Nimbus Fish Hatchery[edit]

Nimbus Fish Hatchery's end of fish ladder

Under Nimbus Dam and Lake Natoma lies the Nimbus Fish Hatchery, operated by the California Department of Fish and Games, that was built in 1955 by the U.S Bureau of Reclamation.[1] The California Department of Fish and Games operates a visitor center here.[1] The hatchery replicates spawning environments by creating a fish ladder that guides salmon and steelheads to spawn.[1] For recreational fishing in the northern and Central California bodies of water, the hatchery produces 4 million Chinook salmon and over 400,000 Steelhead trout per year.[1]

Animals[edit]Edit

Native animals known to lie here are the mule deer, coyote, bobcat, mountain lion, quail, bald and golden eagle, heron, egret, western pond turtle, and California horned lizard. A few common fish in Lake Natoma are catfish and carp. Aquatic animals in Lake Natoma are usually tolerant of warm water and low oxygen level water. Other fish found here are bass, bluegill, and green sunfish. Right under Nimbus Dam are steelheads, Chinook salmon, American shad, and Pacific lampreys. Bald eagles and golden eagles can be found around Folsom Lake and Lake Natoma for nesting; about six bald eagles and two golden eagles are observed annually. Both are protected under the Federal Bald Eagle Protection Act of 1940.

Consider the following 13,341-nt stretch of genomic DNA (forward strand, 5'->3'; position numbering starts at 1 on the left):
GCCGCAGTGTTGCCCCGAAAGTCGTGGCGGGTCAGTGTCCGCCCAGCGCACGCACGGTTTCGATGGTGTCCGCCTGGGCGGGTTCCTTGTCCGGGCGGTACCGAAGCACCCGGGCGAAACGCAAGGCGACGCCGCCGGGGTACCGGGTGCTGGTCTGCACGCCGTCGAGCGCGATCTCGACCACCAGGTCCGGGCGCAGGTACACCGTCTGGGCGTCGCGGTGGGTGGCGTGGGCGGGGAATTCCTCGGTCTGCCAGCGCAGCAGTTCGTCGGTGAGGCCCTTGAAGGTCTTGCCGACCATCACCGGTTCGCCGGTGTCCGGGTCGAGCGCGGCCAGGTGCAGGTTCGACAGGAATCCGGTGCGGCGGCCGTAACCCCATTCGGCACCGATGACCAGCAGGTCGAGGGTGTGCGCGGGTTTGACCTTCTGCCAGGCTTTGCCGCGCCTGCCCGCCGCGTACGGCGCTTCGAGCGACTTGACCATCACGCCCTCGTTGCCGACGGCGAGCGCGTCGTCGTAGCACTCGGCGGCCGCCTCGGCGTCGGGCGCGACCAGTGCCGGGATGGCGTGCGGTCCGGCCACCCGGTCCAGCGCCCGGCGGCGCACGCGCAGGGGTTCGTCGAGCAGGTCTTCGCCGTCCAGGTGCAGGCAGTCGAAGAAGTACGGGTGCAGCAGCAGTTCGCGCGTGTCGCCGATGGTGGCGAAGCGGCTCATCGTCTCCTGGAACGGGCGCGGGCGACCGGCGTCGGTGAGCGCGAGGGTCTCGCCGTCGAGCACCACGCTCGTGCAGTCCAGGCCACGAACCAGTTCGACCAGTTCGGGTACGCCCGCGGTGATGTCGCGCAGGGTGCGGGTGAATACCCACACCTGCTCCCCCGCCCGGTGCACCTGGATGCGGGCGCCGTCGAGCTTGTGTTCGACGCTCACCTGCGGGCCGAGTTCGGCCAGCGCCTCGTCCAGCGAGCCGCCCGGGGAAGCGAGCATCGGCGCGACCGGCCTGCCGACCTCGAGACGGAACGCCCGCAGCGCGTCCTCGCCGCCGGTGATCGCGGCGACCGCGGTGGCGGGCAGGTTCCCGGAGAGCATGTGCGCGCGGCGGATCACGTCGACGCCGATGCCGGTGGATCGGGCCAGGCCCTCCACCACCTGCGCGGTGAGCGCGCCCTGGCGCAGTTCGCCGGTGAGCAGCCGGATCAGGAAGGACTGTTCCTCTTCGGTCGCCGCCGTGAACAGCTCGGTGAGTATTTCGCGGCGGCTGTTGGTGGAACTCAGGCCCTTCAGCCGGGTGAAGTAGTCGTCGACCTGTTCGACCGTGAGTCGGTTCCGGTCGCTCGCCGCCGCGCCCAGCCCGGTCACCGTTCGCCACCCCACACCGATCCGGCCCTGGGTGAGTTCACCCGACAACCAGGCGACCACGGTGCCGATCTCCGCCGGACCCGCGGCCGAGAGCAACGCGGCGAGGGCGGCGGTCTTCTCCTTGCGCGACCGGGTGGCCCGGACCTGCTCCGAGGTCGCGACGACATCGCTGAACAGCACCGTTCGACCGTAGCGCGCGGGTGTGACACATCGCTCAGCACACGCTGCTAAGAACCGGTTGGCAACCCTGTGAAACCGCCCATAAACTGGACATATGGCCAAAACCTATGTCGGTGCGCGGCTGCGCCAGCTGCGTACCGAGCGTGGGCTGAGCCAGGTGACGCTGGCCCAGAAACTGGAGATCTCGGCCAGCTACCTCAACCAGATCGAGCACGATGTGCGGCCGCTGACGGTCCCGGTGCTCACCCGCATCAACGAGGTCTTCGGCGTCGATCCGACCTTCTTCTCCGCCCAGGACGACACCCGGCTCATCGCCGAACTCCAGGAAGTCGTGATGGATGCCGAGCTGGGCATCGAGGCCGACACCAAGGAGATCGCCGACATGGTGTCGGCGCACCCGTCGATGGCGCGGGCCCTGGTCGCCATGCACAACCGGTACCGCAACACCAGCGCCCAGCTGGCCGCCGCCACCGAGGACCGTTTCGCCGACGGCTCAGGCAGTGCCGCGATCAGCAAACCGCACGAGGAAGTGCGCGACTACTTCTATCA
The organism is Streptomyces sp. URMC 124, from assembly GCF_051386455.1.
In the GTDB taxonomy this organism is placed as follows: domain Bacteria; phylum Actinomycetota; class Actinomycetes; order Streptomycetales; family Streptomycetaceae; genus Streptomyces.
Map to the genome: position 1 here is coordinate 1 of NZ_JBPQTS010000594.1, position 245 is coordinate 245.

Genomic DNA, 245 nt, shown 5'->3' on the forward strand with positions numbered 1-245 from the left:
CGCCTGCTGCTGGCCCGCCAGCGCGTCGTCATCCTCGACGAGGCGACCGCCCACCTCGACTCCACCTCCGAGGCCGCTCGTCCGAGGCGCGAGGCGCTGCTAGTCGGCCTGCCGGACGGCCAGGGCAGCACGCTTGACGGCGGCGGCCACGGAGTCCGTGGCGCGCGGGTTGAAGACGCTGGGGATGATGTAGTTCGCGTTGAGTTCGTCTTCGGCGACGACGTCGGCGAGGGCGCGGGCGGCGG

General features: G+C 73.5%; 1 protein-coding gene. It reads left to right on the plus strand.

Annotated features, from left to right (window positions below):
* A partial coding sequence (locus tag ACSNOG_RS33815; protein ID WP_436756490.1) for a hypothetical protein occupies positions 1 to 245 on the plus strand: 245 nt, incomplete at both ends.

Environmental issues[edit]

Mercury[edit]

Fish at Lake Natoma were found to have high levels of mercury in their tissue. A sample of 22 fish showed that mercury levels had approached or exceed guidelines set by the U.S. Environmental Protection Agency, which is set at 3 microgram Hg/g wet weight.[2] Since there were too few samples, it is not known for sure if mercury is randomly distributed throughout Lake Natoma.[2] Concentration of mercury increases as sizes of fish increase, usually because of bioaccumulation. Factors include length, weight, and age.[2] For example, predators at the top of the food chain, such as large bass mouth, spotted bass, and white catfish, usually have higher concentrations.[2]

The California Office of Environmental Health Hazard Assessment (OEHHA) has developed a safe eating advisory for Lake Natoma, based on levels of mercury found in fish caught here.

See also[edit]Edit

·        List of dams and reservoirs in California